Are your employees ‘comfortably miserable’?

What are the tell-tale signs to look out for and is there any way to turn around a disengaged employee?

Are your employees ‘comfortably miserable’?
A ‘comfortably miserable’ employee: someone who has lost interest and enthusiasm in their work, but continues to stay on in their role.

“Devoid of passion and motivation, they clock in merely to go through the motions at work,” according to Josh Border, associate director for sales, marketing & communications, hr & business support, Randstad Singapore.

An employee who is suffering from this is unlikely to exceed expectations on the job, and may lack the ability to provide inspirational leadership to others.

So what can HR do to identify these employees and combat the problem?

“The key to managing this is to have a transparent and fluid cross-functional process between operations and HR,” Border told HRD.

It is vital that the employee’s direct manager picks up on the signs – such as increasing sick or annual leave, arriving and leaving on the dot in terms of working hours, and displaying general signs of low productivity and lack of interest – and flags these to HR.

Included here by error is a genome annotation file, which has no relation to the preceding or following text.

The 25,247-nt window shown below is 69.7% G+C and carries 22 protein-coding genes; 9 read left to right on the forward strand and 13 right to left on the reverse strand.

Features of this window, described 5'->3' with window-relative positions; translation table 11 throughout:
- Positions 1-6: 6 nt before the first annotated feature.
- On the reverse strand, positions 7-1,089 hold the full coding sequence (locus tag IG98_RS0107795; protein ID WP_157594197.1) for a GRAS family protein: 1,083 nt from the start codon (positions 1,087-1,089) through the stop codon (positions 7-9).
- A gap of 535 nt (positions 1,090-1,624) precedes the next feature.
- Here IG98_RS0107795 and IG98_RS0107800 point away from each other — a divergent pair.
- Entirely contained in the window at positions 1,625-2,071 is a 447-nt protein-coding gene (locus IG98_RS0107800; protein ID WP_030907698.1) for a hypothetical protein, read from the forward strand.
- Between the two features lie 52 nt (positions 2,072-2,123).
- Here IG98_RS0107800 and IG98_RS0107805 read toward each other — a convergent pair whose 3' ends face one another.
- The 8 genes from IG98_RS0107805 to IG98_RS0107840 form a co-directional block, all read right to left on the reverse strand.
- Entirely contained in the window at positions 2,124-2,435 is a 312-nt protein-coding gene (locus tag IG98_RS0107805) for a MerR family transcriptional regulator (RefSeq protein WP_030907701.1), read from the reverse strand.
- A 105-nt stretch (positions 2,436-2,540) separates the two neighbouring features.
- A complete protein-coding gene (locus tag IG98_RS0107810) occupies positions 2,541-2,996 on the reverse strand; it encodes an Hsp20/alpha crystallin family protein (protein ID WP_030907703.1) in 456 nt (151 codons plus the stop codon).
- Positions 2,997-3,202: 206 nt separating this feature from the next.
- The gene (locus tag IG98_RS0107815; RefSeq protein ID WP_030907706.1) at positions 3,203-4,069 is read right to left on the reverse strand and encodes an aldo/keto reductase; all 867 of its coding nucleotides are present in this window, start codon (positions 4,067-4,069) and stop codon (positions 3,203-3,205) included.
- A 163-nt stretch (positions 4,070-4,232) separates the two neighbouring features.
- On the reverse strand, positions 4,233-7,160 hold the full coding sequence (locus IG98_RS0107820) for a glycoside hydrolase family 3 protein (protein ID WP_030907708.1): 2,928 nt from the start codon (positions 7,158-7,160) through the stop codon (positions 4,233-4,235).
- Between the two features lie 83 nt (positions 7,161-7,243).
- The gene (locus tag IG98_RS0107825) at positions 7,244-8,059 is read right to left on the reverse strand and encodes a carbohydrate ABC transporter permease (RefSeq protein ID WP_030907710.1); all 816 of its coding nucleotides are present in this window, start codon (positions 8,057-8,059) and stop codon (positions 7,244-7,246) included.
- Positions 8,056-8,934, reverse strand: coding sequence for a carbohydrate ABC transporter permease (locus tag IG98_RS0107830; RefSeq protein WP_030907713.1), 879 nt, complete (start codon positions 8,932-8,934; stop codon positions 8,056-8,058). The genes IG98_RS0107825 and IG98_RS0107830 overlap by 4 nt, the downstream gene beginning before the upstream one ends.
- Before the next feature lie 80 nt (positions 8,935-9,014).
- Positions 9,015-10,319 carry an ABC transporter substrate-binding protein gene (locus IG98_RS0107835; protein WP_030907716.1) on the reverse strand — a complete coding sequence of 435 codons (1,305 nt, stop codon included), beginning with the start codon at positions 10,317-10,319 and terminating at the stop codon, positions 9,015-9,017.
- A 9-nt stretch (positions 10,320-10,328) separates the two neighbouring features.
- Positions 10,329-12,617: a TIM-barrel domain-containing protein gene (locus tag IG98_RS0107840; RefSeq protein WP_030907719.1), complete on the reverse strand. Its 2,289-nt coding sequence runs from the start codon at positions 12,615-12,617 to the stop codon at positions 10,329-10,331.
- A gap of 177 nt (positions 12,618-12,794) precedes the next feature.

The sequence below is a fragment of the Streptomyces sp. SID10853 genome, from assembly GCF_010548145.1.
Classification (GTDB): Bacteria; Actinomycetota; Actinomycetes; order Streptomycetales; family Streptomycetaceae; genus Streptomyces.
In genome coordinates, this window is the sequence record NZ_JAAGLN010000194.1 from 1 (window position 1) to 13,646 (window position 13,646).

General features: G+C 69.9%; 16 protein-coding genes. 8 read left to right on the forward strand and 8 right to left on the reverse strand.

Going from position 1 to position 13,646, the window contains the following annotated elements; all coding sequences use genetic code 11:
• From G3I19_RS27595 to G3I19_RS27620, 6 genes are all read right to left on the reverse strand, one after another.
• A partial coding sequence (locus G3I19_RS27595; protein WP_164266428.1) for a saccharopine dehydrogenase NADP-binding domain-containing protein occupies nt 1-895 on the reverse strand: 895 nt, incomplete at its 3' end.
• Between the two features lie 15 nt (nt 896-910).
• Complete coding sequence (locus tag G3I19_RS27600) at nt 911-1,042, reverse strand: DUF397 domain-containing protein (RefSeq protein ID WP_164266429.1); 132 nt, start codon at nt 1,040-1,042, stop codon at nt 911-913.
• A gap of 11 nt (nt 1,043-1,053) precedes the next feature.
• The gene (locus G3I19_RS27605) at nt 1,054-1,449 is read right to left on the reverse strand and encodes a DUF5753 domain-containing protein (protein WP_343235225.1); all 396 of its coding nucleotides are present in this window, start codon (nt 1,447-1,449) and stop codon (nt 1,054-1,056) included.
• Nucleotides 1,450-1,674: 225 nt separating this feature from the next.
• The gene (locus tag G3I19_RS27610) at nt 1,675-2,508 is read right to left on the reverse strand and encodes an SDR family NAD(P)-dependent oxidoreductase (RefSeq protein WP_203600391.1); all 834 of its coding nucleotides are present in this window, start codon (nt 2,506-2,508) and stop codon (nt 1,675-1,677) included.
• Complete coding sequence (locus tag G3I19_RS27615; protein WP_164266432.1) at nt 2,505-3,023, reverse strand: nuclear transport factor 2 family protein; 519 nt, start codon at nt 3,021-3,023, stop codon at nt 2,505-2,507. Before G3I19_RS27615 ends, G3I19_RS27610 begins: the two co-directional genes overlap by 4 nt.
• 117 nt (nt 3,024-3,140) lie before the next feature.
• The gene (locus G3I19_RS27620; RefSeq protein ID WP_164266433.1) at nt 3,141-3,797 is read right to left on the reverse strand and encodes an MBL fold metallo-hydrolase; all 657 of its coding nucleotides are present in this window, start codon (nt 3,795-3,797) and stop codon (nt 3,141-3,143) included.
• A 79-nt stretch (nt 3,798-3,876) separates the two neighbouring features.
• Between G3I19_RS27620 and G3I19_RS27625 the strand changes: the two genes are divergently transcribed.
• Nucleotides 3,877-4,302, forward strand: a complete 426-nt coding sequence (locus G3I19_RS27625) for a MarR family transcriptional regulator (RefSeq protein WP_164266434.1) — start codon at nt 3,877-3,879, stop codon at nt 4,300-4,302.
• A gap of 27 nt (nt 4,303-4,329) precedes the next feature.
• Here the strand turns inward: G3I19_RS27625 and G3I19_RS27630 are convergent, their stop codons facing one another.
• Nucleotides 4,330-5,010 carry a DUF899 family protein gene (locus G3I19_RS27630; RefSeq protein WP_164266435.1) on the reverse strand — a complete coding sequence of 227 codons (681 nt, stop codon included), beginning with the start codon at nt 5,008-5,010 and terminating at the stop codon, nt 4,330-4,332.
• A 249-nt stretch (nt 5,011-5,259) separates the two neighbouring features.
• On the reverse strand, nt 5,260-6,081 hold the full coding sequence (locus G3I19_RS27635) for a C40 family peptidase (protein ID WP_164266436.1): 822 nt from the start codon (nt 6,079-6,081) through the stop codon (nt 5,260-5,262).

However, HR must also be vigilant, according to Border: “There are processes that HR can put in place [such as] regular spot checks throughout each year to ensure they pick up on the tell-tale signs if a direct manager is stretched or perhaps misses the signs themselves.”

“This may involve cross-checks within the HR function itself, such as having a red-flag system within payroll when there are abnormalities in certain types of leave.”
Once identified, what steps should be taken to address the problem of a ‘comfortably miserable’ employee?

“When a manager picks up on the signs mentioned above, it becomes crucial for them to speak with the employee to really understand the fit misalignment that has resulted in them becoming disengaged. It depends on the situation as to whether HR is involved in the initial discussion,” Border said.

Where HR must step in to support, he said, is when the employee needs to talk about the relationship with wider management.

“Whatever the situation, a plan must be set out by the immediate manager, company management and HR to ensure an amicable solution for all parties. Most importantly, the progress must be tracked and followed up to ensure success.”

Related stories:

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Employee experience: Passing fad or here to stay?

A beautiful epiphany: Corporate culture in a new light
 

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